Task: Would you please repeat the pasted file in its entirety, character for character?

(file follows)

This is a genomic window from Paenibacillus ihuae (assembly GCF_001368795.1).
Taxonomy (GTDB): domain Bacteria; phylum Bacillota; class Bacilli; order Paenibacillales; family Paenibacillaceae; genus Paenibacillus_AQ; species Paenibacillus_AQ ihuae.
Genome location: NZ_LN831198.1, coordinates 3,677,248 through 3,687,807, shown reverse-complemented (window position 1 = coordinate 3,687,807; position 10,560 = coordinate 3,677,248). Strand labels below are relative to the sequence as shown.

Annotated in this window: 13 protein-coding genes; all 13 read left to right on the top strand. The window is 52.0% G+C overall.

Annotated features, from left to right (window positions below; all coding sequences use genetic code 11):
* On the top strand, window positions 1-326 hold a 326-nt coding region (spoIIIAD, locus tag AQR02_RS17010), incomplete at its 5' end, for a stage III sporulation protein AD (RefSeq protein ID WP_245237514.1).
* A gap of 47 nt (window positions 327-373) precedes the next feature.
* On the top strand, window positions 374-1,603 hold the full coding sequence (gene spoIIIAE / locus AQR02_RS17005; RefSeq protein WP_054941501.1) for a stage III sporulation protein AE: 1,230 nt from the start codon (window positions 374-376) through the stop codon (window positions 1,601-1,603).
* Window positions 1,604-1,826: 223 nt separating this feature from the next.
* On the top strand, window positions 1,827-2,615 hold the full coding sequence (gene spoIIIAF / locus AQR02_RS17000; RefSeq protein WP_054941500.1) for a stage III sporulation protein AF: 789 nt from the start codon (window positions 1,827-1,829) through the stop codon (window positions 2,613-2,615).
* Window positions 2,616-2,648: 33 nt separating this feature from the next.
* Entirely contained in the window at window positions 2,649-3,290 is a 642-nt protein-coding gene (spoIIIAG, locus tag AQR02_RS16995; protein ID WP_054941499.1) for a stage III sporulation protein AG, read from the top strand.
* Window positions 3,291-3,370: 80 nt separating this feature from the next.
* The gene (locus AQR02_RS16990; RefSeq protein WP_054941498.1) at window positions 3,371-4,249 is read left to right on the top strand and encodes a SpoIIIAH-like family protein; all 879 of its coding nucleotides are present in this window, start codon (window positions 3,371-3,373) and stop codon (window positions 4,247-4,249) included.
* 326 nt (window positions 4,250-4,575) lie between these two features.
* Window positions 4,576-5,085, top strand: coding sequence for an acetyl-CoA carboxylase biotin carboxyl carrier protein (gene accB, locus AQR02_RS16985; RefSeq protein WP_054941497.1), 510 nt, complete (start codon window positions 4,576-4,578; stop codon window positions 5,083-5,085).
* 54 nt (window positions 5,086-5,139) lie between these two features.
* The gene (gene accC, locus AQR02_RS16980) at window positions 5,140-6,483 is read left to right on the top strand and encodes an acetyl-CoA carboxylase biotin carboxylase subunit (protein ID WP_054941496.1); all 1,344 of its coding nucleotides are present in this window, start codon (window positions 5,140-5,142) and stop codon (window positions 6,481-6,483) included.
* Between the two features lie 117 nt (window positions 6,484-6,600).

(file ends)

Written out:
This is a genomic window from Paenibacillus ihuae (assembly GCF_001368795.1).
Taxonomy (GTDB): domain Bacteria; phylum Bacillota; class Bacilli; order Paenibacillales; family Paenibacillaceae; genus Paenibacillus_AQ; species Paenibacillus_AQ ihuae.
Genome location: NZ_LN831198.1, coordinates 3,677,248 through 3,687,807, shown reverse-complemented (window position 1 = coordinate 3,687,807; position 10,560 = coordinate 3,677,248). Strand labels below are relative to the sequence as shown.

Annotated in this window: 13 protein-coding genes; all 13 read left to right on the top strand. The window is 52.0% G+C overall.

Annotated features, from left to right (window positions below; all coding sequences use genetic code 11):
* On the top strand, window positions 1-326 hold a 326-nt coding region (spoIIIAD, locus tag AQR02_RS17010), incomplete at its 5' end, for a stage III sporulation protein AD (RefSeq protein ID WP_245237514.1).
* A gap of 47 nt (window positions 327-373) precedes the next feature.
* On the top strand, window positions 374-1,603 hold the full coding sequence (gene spoIIIAE / locus AQR02_RS17005; RefSeq protein WP_054941501.1) for a stage III sporulation protein AE: 1,230 nt from the start codon (window positions 374-376) through the stop codon (window positions 1,601-1,603).
* Window positions 1,604-1,826: 223 nt separating this feature from the next.
* On the top strand, window positions 1,827-2,615 hold the full coding sequence (gene spoIIIAF / locus AQR02_RS17000; RefSeq protein WP_054941500.1) for a stage III sporulation protein AF: 789 nt from the start codon (window positions 1,827-1,829) through the stop codon (window positions 2,613-2,615).
* Window positions 2,616-2,648: 33 nt separating this feature from the next.
* Entirely contained in the window at window positions 2,649-3,290 is a 642-nt protein-coding gene (spoIIIAG, locus tag AQR02_RS16995; protein ID WP_054941499.1) for a stage III sporulation protein AG, read from the top strand.
* Window positions 3,291-3,370: 80 nt separating this feature from the next.
* The gene (locus AQR02_RS16990; RefSeq protein WP_054941498.1) at window positions 3,371-4,249 is read left to right on the top strand and encodes a SpoIIIAH-like family protein; all 879 of its coding nucleotides are present in this window, start codon (window positions 3,371-3,373) and stop codon (window positions 4,247-4,249) included.
* 326 nt (window positions 4,250-4,575) lie between these two features.
* Window positions 4,576-5,085, top strand: coding sequence for an acetyl-CoA carboxylase biotin carboxyl carrier protein (gene accB, locus AQR02_RS16985; RefSeq protein WP_054941497.1), 510 nt, complete (start codon window positions 4,576-4,578; stop codon window positions 5,083-5,085).
* 54 nt (window positions 5,086-5,139) lie between these two features.
* The gene (gene accC, locus AQR02_RS16980) at window positions 5,140-6,483 is read left to right on the top strand and encodes an acetyl-CoA carboxylase biotin carboxylase subunit (protein ID WP_054941496.1); all 1,344 of its coding nucleotides are present in this window, start codon (window positions 5,140-5,142) and stop codon (window positions 6,481-6,483) included.
* Between the two features lie 117 nt (window positions 6,484-6,600).